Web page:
:houra: If it is to be. It is up to us as nurses. We need to stand together and not point fingers. We need to help each other for the good of our patients.

  8. #8
    Junior Member NEHuskerRN's Avatar
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    Re: To Bathe or not to bathe

    Honey, I graduated in 2005, and after being a CNA for 2yrs thru school, REFUSE to use the ReadyBathLeaveThemSlimy packs for bathing...only for my excoriated periareas. I like to refer to my baths as "Welcome to the Car Wash" with musical background. I don't know about the 3 washclothes...you know, when I find the laundry nazi, we will talk...I'm into the 10 washclothes minimum. My pts smell great, look just a little better, etc. I also don't use the ShowerCapHairIsStillGreezey (yes, I said GREEZEY), shampoo and water is the only way to go. Let me ask you all THIS? Do you have a Staff Stash of yummy soaps to bath pts in, or use the hospital supplied stuff. One hospital said that we were to only use the hospital-supplied stuff, one hospital I worked didn't SUPPLY soap (use the stuff on the wall---FOR MY 1 DAY POST-OP CABG---soap on was was NOT antibacterial and it had LOTION FOR MOISTURIZING) What the ????

  9. #9

    Re: To Bathe or not to bathe

    Reminds me of unit meeting we had once. Our manager reported that we had met the budget, volumne was good, overhead down, all around we were doing good. But he said he did get flack regarding linen use. Upper management said we were using to much linen. "Well I'm here to say KEEP ON USING THE LINEN! People &*%$ the bed here!"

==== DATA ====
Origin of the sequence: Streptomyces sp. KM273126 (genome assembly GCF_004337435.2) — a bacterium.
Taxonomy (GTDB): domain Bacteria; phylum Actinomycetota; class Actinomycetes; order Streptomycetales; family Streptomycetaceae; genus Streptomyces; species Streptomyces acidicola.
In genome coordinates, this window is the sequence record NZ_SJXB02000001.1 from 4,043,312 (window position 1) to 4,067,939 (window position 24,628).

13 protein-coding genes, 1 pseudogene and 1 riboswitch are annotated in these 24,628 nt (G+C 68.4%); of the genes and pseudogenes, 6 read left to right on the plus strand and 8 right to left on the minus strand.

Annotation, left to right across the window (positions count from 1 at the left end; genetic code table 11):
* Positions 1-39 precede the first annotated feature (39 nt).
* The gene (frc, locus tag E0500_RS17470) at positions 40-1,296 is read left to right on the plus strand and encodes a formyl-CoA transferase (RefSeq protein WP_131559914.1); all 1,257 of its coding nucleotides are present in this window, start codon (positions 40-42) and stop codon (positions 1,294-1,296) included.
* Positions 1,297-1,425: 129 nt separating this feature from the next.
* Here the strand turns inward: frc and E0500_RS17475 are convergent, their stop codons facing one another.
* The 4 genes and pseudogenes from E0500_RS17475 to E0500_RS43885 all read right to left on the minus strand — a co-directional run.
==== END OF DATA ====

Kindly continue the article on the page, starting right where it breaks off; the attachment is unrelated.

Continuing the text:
10. #10
    Ricu
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    Re: To Bathe or not to bathe

    Perhaps a bit late on arrival but I had to weigh in here. I happen to be one of those slacker MALE nurses who work in the unit AND on dayshift. Wow, I must be truly lazy. Anyway, I bathe my patients and if there is no reason to not, use soap, water and shampoo, they get it. I even take them to the shower if they can go. Someone said that the patient still smells bad after the ready-bath junk and I agree. Sick, shocky people with metabolic disorders are prone to stink anyway so if the can tolerate it, lather away and don't spare the linen. Let me share a story. I had a young (40yr) old male patient who believe it or not had such a severe COPD exacerbation that he wound up intubated. Too many Camels while driving his truck, I guess.. Anyway, you can imagine what he smelled like when all was said and done, armpits and all- he got the works. Did I mention that he had a sweaty blond ponytail down to his belt? I nicknamed him Fabio. Well, that got a wash too. The job took me about an hour with most of the time spent combing hair but it needed to get done. His wife said she expected him to look bad. Imagine- gorked on Propofol drip and an endo tube sticking out of his mouth and he looked good? I know, she was in shock herself. So, moral of the story, not all male nurses sidestep the bathing issue and some of us prefer soap and water even if it takes longer.

    R

    PS: I do a complete assessment whether I bathe my patient or not but agree with the statement that nurses do a thorough assessment especially for skin breaks while bathing their patients.